3 April 1998

Dispersals planned as farmers quit in response to Budget

By Tim Relf

MORE farmers are deciding to leave the dairy industry, just weeks after chancellor Gordon Browns budget.

Changes to the capital gains tax regime will mean farmers could be hit heavily on the value of milk quota if they delay quitting until after April next year (See Business, Mar 27, 1998).

"People were waiting for the Budget with baited breath," says Keith Flemington of Bruton Knowles. "This will have made their minds up." And for farmers in their mid- to late 50s, with no successor, its a case of now or never, he says.

This autumn may see large numbers of dairystock coming on to the market – but prices will be held up on the back of demand from farmers shopping for cohort replacements. "Theyll be looking for the better cattle – they wont want the also-rans." Key criteria, therefore, will be milk yield, hygiene, plus butterfat and protein levels.

Derek Biss, auctioneer with Greenslade Taylor Hunt, says while the main pressure on smaller farmers will be the decline in incomes from milk, the recent tax changes will prompt some of the larger farmers to sell up. "The Budget has focused peoples minds."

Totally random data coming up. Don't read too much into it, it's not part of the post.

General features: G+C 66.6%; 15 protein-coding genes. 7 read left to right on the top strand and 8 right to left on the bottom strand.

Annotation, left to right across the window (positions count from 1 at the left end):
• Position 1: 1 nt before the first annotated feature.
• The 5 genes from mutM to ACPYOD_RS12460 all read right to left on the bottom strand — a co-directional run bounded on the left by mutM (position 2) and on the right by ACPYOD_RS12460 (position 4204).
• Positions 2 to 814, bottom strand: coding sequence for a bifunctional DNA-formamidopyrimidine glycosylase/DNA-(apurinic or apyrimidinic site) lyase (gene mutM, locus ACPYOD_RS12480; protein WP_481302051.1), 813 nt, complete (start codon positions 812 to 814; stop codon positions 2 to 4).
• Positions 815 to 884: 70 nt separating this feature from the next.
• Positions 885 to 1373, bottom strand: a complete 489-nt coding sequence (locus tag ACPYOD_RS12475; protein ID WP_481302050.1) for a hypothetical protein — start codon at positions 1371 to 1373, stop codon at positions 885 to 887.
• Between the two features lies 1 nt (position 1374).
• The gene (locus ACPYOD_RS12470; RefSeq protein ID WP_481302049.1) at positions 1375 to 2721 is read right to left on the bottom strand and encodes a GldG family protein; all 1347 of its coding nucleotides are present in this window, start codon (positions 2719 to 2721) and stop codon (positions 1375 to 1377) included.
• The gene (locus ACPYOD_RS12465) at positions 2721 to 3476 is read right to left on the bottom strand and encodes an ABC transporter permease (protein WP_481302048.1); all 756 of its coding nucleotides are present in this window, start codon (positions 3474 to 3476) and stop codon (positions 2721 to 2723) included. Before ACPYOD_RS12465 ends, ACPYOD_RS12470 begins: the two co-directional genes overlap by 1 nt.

October looks like being a busy month, says Mr Biss. While the present demand for cows and heifers is being helped by the drive for increased spring milk production, demand in the autumn will be geared to quota. So expensive quota and cheap cows could be a possibility, says Mr Biss.

But Barry Colton of Kittows reckons this autumn will see the usual number of dispersals. "There wont be a mad rush."

Trade has firmed in recent weeks, he says, with the best commercial heifers between £800 and £1000. Demand for third- and fourth-calvers has also rallied, as farmers seek to boost output. "Farmers who are staying in milk have, after all, to go on."

And farmers keen to source cows converged from far and wide on Withial Farm, East Pennard, Somerset last Thursday for the sale of 165 dairy cows and heifers for J Osborne. With a herd average of 6444 litres at 4.27% butterfat and 3.53% protein (margin over concentrates, £1210), prices topped at £940 for a first-calved heifer.

More dairy dispersals are being planned following the Budget. Whether the number of buyers attending will be as high as has traditionally been the case is another matter.